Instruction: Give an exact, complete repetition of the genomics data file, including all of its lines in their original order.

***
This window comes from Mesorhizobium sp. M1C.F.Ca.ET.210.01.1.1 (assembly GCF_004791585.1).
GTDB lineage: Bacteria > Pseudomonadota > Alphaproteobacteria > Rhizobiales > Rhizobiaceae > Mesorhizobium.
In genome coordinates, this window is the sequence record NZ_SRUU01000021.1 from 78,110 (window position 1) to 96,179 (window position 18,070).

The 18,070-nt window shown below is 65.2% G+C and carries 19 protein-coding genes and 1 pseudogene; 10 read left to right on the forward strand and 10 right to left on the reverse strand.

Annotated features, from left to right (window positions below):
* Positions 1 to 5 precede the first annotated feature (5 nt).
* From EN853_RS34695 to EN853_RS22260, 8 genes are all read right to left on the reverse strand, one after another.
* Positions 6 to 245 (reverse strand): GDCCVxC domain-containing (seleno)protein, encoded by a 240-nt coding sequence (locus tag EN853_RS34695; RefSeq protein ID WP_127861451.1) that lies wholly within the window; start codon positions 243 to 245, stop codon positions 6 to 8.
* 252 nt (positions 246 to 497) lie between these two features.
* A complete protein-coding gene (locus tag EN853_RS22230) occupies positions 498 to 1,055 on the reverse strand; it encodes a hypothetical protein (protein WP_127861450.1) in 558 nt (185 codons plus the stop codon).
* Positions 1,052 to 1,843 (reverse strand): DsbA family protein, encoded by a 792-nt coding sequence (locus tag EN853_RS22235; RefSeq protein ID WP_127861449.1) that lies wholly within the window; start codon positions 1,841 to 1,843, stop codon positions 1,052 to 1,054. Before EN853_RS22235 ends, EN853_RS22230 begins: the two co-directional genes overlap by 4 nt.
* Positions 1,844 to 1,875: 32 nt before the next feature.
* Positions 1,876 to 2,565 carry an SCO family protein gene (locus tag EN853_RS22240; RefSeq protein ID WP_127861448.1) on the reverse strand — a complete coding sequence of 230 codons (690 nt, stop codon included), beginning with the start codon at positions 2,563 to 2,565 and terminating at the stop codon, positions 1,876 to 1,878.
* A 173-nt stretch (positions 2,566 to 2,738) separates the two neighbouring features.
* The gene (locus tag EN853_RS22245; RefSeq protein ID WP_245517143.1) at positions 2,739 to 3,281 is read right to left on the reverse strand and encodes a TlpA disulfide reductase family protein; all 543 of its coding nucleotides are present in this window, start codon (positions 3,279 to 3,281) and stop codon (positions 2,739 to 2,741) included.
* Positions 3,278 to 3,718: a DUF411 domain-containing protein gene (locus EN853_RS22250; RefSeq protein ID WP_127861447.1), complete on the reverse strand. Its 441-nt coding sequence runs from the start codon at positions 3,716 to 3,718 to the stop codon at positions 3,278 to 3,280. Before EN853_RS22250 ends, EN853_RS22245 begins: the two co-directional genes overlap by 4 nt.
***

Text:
This window comes from Mesorhizobium sp. M1C.F.Ca.ET.210.01.1.1 (assembly GCF_004791585.1).
GTDB lineage: Bacteria > Pseudomonadota > Alphaproteobacteria > Rhizobiales > Rhizobiaceae > Mesorhizobium.
In genome coordinates, this window is the sequence record NZ_SRUU01000021.1 from 78,110 (window position 1) to 96,179 (window position 18,070).

The 18,070-nt window shown below is 65.2% G+C and carries 19 protein-coding genes and 1 pseudogene; 10 read left to right on the forward strand and 10 right to left on the reverse strand.

Annotated features, from left to right (window positions below):
* Positions 1 to 5 precede the first annotated feature (5 nt).
* From EN853_RS34695 to EN853_RS22260, 8 genes are all read right to left on the reverse strand, one after another.
* Positions 6 to 245 (reverse strand): GDCCVxC domain-containing (seleno)protein, encoded by a 240-nt coding sequence (locus tag EN853_RS34695; RefSeq protein ID WP_127861451.1) that lies wholly within the window; start codon positions 243 to 245, stop codon positions 6 to 8.
* 252 nt (positions 246 to 497) lie between these two features.
* A complete protein-coding gene (locus tag EN853_RS22230) occupies positions 498 to 1,055 on the reverse strand; it encodes a hypothetical protein (protein WP_127861450.1) in 558 nt (185 codons plus the stop codon).
* Positions 1,052 to 1,843 (reverse strand): DsbA family protein, encoded by a 792-nt coding sequence (locus tag EN853_RS22235; RefSeq protein ID WP_127861449.1) that lies wholly within the window; start codon positions 1,841 to 1,843, stop codon positions 1,052 to 1,054. Before EN853_RS22235 ends, EN853_RS22230 begins: the two co-directional genes overlap by 4 nt.
* Positions 1,844 to 1,875: 32 nt before the next feature.
* Positions 1,876 to 2,565 carry an SCO family protein gene (locus tag EN853_RS22240; RefSeq protein ID WP_127861448.1) on the reverse strand — a complete coding sequence of 230 codons (690 nt, stop codon included), beginning with the start codon at positions 2,563 to 2,565 and terminating at the stop codon, positions 1,876 to 1,878.
* A 173-nt stretch (positions 2,566 to 2,738) separates the two neighbouring features.
* The gene (locus tag EN853_RS22245; RefSeq protein ID WP_245517143.1) at positions 2,739 to 3,281 is read right to left on the reverse strand and encodes a TlpA disulfide reductase family protein; all 543 of its coding nucleotides are present in this window, start codon (positions 3,279 to 3,281) and stop codon (positions 2,739 to 2,741) included.
* Positions 3,278 to 3,718: a DUF411 domain-containing protein gene (locus EN853_RS22250; RefSeq protein ID WP_127861447.1), complete on the reverse strand. Its 441-nt coding sequence runs from the start codon at positions 3,716 to 3,718 to the stop codon at positions 3,278 to 3,280. Before EN853_RS22250 ends, EN853_RS22245 begins: the two co-directional genes overlap by 4 nt.